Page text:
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The following question is about a lower bound on the rank of a composition of functions given as a simple expression for the two terms of the sum involved in the inequality.

Consider finite-dimensional vector spaces $V_1,V_2, V_3,V_4$ and linear transformations of these spaces $f_1 : V_1 \rightarrow V_2$, $f_2: V_2 \rightarrow V_3$, $f_3: V_3 \rightarrow V_4$.

Is it true that $\def\rank{\operatorname{rank}}\rank(f_3 \circ f_2) + \rank(f_2 \circ f_1) \geq \rank(f_3 \circ f_2 \circ f_1) + \rank(f_2) $?

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up vote 2 down vote accepted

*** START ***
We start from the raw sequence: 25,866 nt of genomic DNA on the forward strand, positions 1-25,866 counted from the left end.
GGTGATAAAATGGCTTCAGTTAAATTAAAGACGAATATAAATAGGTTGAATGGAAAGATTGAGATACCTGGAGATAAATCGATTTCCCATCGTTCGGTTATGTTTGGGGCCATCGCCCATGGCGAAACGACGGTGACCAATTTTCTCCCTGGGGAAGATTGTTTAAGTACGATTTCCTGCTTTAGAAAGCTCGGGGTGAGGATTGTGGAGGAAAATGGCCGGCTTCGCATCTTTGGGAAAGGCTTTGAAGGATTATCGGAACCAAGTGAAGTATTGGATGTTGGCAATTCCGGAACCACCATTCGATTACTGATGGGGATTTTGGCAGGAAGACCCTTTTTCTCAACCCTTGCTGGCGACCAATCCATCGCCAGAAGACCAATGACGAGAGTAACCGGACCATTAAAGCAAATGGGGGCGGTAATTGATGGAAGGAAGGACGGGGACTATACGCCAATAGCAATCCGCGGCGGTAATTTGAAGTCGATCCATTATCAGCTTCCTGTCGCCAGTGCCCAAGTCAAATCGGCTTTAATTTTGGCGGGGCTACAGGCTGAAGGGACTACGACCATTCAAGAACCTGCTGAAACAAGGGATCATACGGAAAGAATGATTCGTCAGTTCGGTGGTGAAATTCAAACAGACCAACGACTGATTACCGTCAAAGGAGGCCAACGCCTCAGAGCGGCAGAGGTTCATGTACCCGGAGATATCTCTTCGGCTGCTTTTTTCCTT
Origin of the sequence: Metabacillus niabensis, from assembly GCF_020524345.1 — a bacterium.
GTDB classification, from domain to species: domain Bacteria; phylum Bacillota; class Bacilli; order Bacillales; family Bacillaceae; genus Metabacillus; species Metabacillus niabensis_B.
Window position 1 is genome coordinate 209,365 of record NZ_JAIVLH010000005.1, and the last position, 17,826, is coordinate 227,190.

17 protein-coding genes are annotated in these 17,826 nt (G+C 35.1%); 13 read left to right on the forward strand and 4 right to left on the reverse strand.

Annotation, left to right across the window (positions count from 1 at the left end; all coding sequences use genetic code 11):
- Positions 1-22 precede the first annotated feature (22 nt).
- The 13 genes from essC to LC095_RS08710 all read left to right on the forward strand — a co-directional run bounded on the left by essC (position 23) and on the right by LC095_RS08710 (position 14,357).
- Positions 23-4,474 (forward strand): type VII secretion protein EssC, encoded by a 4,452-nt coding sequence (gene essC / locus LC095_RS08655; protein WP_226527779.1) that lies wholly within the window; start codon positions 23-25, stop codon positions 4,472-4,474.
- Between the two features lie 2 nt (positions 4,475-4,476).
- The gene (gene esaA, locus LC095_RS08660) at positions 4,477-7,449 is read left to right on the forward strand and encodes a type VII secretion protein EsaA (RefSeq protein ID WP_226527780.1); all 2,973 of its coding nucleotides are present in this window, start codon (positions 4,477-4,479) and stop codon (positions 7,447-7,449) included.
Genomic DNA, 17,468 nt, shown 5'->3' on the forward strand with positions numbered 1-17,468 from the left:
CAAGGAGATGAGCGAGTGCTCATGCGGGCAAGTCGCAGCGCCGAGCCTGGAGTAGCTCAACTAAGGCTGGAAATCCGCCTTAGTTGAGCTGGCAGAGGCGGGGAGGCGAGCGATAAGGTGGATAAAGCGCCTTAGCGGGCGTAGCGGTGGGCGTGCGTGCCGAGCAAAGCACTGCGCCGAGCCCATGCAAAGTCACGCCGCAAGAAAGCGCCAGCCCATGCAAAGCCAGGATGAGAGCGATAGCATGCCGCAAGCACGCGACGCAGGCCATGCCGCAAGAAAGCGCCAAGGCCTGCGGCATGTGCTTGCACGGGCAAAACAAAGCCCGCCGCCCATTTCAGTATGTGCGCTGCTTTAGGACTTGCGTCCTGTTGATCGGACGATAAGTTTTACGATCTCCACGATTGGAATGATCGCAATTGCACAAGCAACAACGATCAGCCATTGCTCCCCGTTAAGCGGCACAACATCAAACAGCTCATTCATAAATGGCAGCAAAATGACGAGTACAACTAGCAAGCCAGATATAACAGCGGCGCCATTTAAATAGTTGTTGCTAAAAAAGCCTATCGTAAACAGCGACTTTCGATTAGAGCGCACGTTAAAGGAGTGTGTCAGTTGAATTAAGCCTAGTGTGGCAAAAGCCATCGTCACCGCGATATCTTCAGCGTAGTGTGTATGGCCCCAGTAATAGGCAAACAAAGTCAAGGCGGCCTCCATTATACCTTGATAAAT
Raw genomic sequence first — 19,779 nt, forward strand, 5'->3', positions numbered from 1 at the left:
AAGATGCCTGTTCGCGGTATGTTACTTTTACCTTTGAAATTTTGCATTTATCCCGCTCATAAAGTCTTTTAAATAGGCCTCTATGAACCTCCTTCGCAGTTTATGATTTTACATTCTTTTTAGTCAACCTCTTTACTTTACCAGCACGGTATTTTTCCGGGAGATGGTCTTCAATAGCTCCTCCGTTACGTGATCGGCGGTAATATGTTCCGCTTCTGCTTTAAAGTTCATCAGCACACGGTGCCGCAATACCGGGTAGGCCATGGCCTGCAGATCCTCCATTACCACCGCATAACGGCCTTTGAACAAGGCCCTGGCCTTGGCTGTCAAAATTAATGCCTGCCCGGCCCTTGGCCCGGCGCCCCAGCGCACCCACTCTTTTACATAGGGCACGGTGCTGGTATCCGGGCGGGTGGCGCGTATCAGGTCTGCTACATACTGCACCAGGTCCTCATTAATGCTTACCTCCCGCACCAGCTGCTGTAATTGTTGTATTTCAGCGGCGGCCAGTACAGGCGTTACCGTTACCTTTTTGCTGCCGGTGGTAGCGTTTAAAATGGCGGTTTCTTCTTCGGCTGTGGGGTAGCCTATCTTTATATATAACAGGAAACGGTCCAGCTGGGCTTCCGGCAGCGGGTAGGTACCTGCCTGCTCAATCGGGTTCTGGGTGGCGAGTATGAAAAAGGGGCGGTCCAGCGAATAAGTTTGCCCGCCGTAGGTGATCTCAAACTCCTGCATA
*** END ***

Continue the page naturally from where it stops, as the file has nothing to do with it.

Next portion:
The Frobenius Inequality for matrices says $$R(AB)+R(BC)\le R(ABC)+R(B)$$ where $R$ is the rank (and we assume all products are defined), so maybe you have it backwards?

See also this recent question on that topic.

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No, this is not true in general. The left-hand side may be $0$ while the right-hand side is not. For instance, take $V_i=\mathbb R^2$ and $f_i$ all equal and given by the matrix $\pmatrix{0&1\\0&0}$ in some basis. Then the composition of any two of the transformations is the zero map, with rank $0$, but $\rank f_2=1$.

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